How to invoice as a contractor or subcontractor

Mastering the art of creating an invoice is important for any contractor. It ensures you get paid on time and keeps your small business running smoothly. Whether you’re an independent contractor, subcontractor, or run a small contracting business, it’s important to send invoices that are clear and professional.

This guide will equip you with the knowledge on how to send a contractor invoice and the common mistakes to avoid so you can streamline your invoicing process.

Understanding contractor invoicing requirements

Before you get started on a project, the first step is to send out an estimate or “quote” so that your client is aware of how much the project will cost and can decide if they want to move forward or not. You can easily do this with Bookipi’s free
contractor estimate templates. After your client agrees on the quote, it may be a good idea to have your client sign a contract so that you’re protected. The contract should outline everything you agreed to include in the project, when they can expect the project to be finished, how many revisions are included if they’re required, as well as the agreed upon project cost. 

After the project is completed, the next step is to send out a sales invoice so you can get paid. Sales invoices should be professional, accurate, and clearly outline all of the following information to make sure you get paid on time.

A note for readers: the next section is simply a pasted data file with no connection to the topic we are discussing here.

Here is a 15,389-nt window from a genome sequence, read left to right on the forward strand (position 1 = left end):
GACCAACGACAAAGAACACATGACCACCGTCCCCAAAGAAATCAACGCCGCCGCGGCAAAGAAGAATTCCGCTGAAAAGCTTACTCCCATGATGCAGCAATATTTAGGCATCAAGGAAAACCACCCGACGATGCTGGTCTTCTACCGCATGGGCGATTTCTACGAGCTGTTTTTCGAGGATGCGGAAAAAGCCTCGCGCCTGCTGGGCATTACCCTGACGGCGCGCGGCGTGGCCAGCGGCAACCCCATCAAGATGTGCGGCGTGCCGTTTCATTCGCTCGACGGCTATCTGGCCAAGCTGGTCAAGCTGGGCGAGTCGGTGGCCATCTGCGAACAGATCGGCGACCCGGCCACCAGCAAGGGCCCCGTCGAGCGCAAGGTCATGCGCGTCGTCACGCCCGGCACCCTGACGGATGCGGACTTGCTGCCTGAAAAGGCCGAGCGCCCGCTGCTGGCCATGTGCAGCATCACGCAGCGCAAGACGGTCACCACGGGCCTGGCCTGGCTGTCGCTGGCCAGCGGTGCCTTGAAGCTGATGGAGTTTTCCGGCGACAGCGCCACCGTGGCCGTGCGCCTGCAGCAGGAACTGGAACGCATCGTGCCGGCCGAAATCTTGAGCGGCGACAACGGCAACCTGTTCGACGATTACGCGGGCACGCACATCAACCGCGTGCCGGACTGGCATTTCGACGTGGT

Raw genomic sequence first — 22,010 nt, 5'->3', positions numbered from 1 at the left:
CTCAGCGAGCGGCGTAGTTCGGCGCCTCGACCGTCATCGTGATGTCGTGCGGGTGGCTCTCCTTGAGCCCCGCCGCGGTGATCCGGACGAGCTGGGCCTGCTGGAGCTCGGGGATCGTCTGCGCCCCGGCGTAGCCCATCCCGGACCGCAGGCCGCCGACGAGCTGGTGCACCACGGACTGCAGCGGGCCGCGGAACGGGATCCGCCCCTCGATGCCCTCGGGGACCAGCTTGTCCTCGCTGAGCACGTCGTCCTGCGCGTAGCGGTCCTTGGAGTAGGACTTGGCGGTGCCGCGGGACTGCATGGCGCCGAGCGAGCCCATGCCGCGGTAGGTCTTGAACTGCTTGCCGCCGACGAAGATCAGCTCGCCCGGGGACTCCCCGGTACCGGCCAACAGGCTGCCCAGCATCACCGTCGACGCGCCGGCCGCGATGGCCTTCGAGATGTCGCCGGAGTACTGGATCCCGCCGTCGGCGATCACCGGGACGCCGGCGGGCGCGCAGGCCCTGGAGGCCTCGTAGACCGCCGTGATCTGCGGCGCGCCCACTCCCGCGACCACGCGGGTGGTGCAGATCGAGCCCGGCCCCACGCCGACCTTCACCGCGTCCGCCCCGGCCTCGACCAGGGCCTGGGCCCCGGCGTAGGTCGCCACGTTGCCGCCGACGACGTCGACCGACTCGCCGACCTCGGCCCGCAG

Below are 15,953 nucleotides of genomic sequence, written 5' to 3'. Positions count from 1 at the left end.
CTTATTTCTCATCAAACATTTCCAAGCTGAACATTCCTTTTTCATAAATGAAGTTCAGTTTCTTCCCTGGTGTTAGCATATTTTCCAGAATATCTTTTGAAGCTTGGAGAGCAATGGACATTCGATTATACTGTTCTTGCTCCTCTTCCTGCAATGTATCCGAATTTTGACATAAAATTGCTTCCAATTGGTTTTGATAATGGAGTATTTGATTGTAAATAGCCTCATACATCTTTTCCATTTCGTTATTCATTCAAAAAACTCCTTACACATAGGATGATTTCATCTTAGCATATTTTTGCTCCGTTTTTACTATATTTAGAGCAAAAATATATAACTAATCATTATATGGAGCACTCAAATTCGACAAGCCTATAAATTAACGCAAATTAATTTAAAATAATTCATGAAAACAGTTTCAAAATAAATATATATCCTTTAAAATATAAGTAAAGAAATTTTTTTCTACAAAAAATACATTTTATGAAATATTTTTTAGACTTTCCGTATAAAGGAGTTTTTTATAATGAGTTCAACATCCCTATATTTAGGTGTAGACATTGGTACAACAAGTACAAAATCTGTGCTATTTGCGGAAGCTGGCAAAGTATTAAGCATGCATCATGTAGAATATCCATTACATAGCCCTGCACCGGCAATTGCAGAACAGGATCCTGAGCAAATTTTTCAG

Here are the key things to include in your sales invoice format:

1. Your contact and business information 

Include your business name, address, phone number, and email address. This ensures your client knows exactly who to contact with any questions about the invoice or your services. 

2. Your client’s information

Include your client’s company name, contact person, address and phone number. This is important to ensure the invoice reaches the right person who can process your payment.

3. Invoice number

Choose a unique invoice number for easy reference and record-keeping. Invoice numbers help you track your invoices and payments, and allow your client to easily reference a specific invoice or project.

4. Dates

Include the dates your services were provided and the date the invoice was issued. This helps clarify what the invoice covers which is especially important if you offer the same service on different occasions. 

5. Description of services

A detailed description of the services included helps your client understand exactly what they’re paying for. Break down complex projects into itemized tasks for clarity. This is also helpful for your own reference if you need to track past projects down the line. 

6. Payment due date

Very clearly state the date by which your client needs to settle the invoice. A clear due date avoids confusion and encourages prompt payments. You can even consider offering an early payment discount to incentivize quick payment.

7. Rate and hours